Twenty years ago trending news was provided by CBS, NBC, ABC and a handful of national newspapers.
Then, in 1980, Ted Turner created the Cable Network News (CNN). For the first time, news was delivered on an hourly rather than daily basis. Since then other cable news powerhouses have emerged including Fox News and MSNBC. These organizations dominate the cable news airways. Today, however, and even more powerful medium has emerged to transmit news: the internet.
The internet has numerous advantages. It’s instantaneous. It has an unlimited of number of citizen reporters. Lastly, it is becoming universally pervasive in all cultures. The news cycle brought on by 24/7 cable news outlets demanded an inexhaustible source of news regardless of quality or voracity.
Since then our consumption of news has become an addiction.
Internet news sites have literally destroyed the old trending news model. In today’s environment journalism often suffers due to the rigorous demands of simply publishing a story before the competition. News stories that broke more than an hour ago are sometimes considered old. Rarely do stories stay current for more than 24 hours. When they do, it’s a story that is rated based on news site traffic rather than one that affects your daily life.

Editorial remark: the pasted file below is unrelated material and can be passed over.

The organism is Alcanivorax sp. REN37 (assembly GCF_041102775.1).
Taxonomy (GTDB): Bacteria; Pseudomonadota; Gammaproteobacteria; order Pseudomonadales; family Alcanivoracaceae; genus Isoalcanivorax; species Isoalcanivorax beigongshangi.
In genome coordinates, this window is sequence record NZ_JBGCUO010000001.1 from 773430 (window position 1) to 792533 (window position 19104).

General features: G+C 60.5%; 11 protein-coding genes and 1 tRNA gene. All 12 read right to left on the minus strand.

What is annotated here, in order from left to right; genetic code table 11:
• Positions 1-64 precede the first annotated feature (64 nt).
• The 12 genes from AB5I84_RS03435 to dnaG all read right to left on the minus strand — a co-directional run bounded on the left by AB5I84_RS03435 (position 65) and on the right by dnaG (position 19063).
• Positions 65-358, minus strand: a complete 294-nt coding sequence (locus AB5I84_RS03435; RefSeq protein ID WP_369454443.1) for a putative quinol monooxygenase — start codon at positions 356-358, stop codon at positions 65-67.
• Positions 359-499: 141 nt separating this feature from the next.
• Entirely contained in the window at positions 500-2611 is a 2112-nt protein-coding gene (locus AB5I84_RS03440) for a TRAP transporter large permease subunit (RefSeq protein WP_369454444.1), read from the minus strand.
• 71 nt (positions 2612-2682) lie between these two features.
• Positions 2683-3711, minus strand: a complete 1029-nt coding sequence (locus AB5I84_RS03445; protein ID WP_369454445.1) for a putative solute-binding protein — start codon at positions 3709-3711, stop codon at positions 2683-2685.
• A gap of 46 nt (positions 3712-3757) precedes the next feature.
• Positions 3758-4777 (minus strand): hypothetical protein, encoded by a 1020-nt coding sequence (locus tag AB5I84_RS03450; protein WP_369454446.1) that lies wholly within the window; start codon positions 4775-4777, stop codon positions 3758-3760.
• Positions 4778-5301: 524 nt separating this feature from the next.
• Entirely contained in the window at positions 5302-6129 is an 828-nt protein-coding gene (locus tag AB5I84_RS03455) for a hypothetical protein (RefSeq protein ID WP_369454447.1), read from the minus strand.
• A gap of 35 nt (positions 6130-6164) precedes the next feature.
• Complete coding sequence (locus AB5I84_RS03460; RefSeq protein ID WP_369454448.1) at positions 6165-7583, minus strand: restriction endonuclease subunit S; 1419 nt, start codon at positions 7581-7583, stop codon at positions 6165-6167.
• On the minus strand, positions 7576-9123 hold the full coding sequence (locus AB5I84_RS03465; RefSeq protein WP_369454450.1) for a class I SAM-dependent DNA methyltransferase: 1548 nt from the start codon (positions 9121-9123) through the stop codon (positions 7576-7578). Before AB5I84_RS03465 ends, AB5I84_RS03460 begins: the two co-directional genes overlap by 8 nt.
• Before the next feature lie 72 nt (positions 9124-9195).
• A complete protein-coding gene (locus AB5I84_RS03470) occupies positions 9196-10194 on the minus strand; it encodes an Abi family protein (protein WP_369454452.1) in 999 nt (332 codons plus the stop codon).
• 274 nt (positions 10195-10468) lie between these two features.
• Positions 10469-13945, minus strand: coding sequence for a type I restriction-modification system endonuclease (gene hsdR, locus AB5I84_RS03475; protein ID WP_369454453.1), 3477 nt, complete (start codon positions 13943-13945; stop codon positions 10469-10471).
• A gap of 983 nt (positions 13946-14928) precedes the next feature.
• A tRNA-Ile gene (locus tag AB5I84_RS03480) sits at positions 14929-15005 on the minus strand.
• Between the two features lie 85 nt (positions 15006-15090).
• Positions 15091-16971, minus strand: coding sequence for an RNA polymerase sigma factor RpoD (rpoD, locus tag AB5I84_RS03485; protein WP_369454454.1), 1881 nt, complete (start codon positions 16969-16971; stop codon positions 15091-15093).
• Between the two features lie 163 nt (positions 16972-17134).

If a news organization is to survive it must constantly publish new stories. With the internet able to react instantly to all forms of news, and with massive distribution channels available to the average person the internet literally drives the news.
Like snowballs rolling downhill the speed is not slowing but increasing.
Now we have massive social networking sites such as Twitter and Facebook that can easily reach millions of readers in seconds. These sites can drive a news story into national or international prominence within minutes. At no time in our history have 140 characters been able to make or break national fortunes. Now they can.
Look at more recent events surrounding the “Arab Spring”. Thousands of average people reported on events occurring within their borders. Most of the news dissemination was done through texting and social networks. Protests were actually coordinated and reported through the use of these networks. The native governments found themselves powerless. Only now are we seeing how governments are reacting.
The recent blacking out of cell tower sites in San Francisco to stop a planned protest is a premonition of what we can expect to see more of as internet based news generation increases.